This tutorial on using conditional formatting to highlight dates is brought to us by MVP Frédéric Le Guen, with special acknowledgment and thanks to Ken Puls for assistance with translation from French to English.
Date functions in Excel make it is possible to perform date calculations, like addition or subtraction, resulting in automated or semi-automated worksheets. The NOW function, which calculates values based on the current date and time, is a great example of this.
Taking this functionality a step further, when you mix date functions with conditional formatting, you can create spreadsheets that display date alerts automatically when a deadline is near or differentiates between types of days, like weekends and weekdays.
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The basics of conditional formatting for dates
To find conditional formatting for dates, go to
Home > Conditional Formatting > Highlight Cell Rules > A Date Occuring.
You can select the following date options, ranging from yesterday to next month:
These 10 date options generate rules based on the current date. If you need to create rules for other dates (e.g., greater than a month from the current date), you can create your own new rule.
Below are step-by-step instructions for a few of my favorite conditional formats for dates.
When you design an automated calendar you don’t need to color the weekends yourself. With the conditional formatting tool, you can automatically change the colors of weekends by basing the format on the WEEKDAY function. Assume that you have the date table–a calendar without conditional formatting:
To change the color of the weekends, open the menu Conditional Formatting > New Rule
In the next dialog box, select the menu Use a formula to determine which cell to format.
In the text box Format values where this formula is true, enter the following WEEKDAY formula to determine whether the cell is a Saturday (6) or Sunday (7):
The parameter 2 means Saturday = 6 and Sunday = 7. This parameter is very useful to test for weekends.
Note: In this case, you must lock the reference of the row so that the conditional format will work correctly in the other cells in this table.
Then, customize the format of your condition by clicking on the Format button and you choose a fill color (orange in this example).
Click OK, then open Conditional Formatting> Manage Rules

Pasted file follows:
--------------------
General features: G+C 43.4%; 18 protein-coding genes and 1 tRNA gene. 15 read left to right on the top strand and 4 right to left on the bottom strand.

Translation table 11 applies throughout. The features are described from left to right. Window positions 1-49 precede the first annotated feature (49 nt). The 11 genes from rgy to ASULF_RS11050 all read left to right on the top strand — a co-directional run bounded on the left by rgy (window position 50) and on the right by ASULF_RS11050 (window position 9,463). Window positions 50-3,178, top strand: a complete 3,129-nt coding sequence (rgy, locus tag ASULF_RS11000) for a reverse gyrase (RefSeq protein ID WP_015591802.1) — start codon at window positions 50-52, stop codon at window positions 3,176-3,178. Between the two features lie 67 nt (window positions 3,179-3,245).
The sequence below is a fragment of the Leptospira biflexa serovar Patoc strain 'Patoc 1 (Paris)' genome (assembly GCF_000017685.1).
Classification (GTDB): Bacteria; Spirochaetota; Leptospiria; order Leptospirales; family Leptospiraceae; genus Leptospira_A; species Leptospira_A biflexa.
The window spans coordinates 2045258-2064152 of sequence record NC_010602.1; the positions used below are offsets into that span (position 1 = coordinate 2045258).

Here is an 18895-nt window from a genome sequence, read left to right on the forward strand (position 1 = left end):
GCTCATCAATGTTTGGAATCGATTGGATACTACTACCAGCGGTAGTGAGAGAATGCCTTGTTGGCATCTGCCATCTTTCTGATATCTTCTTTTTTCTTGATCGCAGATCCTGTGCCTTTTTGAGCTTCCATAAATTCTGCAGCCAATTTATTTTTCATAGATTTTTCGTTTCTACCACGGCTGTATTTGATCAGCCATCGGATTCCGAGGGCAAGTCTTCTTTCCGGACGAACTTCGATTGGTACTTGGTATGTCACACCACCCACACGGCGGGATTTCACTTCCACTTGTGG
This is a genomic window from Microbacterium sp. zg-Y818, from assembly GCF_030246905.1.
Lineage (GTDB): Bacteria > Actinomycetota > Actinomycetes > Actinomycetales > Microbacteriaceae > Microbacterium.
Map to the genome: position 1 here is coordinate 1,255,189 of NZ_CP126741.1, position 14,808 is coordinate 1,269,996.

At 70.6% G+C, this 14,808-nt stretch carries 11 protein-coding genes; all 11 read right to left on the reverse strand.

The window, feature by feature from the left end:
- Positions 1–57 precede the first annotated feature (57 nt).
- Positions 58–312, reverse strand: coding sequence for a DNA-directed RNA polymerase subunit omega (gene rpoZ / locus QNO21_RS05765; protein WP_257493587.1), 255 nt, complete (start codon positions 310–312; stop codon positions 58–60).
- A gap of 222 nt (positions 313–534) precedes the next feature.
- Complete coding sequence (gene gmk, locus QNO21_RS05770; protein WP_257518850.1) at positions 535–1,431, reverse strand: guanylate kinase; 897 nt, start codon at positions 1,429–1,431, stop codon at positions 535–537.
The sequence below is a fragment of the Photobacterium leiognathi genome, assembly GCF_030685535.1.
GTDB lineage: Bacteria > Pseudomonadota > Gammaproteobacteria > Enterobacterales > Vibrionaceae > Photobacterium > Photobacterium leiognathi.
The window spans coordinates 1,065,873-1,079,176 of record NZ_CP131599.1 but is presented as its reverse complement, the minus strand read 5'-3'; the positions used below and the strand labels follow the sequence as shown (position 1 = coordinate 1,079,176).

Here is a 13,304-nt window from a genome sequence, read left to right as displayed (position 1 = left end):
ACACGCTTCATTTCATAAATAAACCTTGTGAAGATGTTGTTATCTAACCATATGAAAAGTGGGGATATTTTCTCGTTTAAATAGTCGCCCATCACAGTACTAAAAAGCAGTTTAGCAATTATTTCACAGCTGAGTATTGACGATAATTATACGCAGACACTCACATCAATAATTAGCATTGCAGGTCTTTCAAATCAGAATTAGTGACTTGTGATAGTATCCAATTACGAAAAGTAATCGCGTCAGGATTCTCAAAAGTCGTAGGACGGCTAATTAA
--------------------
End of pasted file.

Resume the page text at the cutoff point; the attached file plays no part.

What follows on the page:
Select This Worksheet to see the worksheet rules instead of the default selection. In Applies to, change the range that corresponds to your initial selection when creating your rules to extend it to the whole column.
Now you will see a different color for the weekends. Note: This example shows the result in the Excel Web App.
To enrich the previous workbook, you could also color-code holidays. To do that, you need a column with the holidays you’d like to highlight in your workbook (but not necessarily in the same sheet). In our example, we have US public holidays in column AH (as related to the year in the cell B2).
Again, open the menu Conditional Formatting > New Rule. In this case, we use the formula COUNTIF in order to count if the number of public holidays in the current month is greater than 1.
Then, in the dialog box Manage Rules, select the range B4:AF11. If you want to highlight the holidays over the weekends, you move the public holiday rule to the top of the list.
This example in the Excel Web App below shows the result. Change the value of the month and the year to see how the calendar has a different format.
In case we want to change the color of cells based on our approach on a date again, we will use conditional formatting to make it work for us.
In the following example, we show:
- yellow dates between 1 and 2 months
- orange dates between 2 and 3 months
- purple dates more than 3 months
We then construct three rules conditional formatting using formula DATEDIF . Respectively for the three cases the following formulas:
In the Excel Web App below, try changing some dates to experiment with the result.
Rather than choose a different color set for each period in our timeframe, we will work with the option of color scales to color our cells.
First, go into a new column (column E), calculate the difference in number of days in a year again with the DATEDIF formula and the parameter “yd”.
Then choose the menu Conditional Formatting> New Rule option Format all cells based on their value and choose the following options:
- Scale = 3 colors
- Minimum = 0 red
- Midpoint = 10 yellow
- Maximum = 30 white
The result is a gradient color scale with nuances from white to red through yellow. The closer to 0, the more red it will have, the closer to 10 the more yellow, and the closer to 30 the more white. In the Excel Web App below, try changing some dates to experiment with the result.
—Frédéric Le Guen